The United States said Thursday it will spend another $575 million dollars to help the millions facing starvation and violence amid wars and unrest in Yemen, South Sudan, Nigeria, and Somalia.
“This additional funding brings the total US humanitarian assistance to nearly $2.5 billion for these four crises since the beginning of Fiscal Year 2017,” the US Agency for International Development announced.
Mark Green, head of USAID, announced the new funds at the UN General Assembly in New York, where envoys and world leaders have heard about the extraordinary suffering in states stricken by war.
“Tens of millions of people are in need of humanitarian assistance as a result of the man-made crises in South Sudan, Nigeria, and Yemen, all of which are driven by conflict, and Somalia, where ongoing conflict is exacerbating the effects of a severe drought,” it said.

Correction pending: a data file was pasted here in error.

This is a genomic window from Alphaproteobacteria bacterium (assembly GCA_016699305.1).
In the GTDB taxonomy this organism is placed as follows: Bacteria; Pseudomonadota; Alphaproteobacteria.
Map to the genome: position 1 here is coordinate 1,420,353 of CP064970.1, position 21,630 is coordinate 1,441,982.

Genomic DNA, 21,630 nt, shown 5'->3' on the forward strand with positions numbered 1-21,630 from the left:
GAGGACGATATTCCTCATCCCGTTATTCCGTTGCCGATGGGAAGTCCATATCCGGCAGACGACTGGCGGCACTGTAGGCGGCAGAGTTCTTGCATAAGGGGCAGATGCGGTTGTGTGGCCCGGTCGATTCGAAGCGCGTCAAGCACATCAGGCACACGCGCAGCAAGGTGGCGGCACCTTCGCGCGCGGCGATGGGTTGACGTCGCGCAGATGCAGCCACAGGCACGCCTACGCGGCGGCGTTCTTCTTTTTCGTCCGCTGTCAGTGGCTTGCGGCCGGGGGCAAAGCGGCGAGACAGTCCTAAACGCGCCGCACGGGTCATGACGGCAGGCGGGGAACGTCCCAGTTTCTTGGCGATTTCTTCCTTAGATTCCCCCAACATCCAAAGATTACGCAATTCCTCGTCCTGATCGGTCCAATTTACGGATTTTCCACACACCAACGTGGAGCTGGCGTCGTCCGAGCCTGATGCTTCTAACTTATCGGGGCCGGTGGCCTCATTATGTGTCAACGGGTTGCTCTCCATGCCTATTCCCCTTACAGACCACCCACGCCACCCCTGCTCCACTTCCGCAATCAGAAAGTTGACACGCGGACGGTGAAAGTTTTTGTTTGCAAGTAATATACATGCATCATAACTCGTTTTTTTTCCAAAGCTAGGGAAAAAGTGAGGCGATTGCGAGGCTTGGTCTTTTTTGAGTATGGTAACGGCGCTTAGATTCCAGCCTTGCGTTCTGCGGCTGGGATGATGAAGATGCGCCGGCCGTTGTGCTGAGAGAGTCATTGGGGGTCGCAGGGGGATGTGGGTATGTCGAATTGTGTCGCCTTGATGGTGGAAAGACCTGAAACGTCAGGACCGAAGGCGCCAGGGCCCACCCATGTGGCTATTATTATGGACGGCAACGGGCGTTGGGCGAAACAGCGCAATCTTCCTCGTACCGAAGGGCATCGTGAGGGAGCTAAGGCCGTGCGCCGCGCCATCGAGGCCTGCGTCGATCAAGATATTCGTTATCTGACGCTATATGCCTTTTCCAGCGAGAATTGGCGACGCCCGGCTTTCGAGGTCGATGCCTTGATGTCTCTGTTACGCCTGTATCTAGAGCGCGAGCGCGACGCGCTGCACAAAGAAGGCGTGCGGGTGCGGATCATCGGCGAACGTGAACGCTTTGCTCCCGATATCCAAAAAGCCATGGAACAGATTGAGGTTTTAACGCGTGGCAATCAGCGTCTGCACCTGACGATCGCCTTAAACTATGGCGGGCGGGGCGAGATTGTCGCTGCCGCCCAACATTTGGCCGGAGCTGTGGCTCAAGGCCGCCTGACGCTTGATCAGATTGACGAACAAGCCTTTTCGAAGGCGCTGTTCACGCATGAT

“While a swift influx of aid helped roll back famine in some areas of South Sudan, and has so far prevented famine in Yemen and Somalia, life-threatening hunger is spreading in both scope and scale.”
US President Donald Trump has complained that the United States pays an unfair share of the burden of UN-led aid missions, and a policy review is underway, but officials say funding for the most critical and effective measures will continue.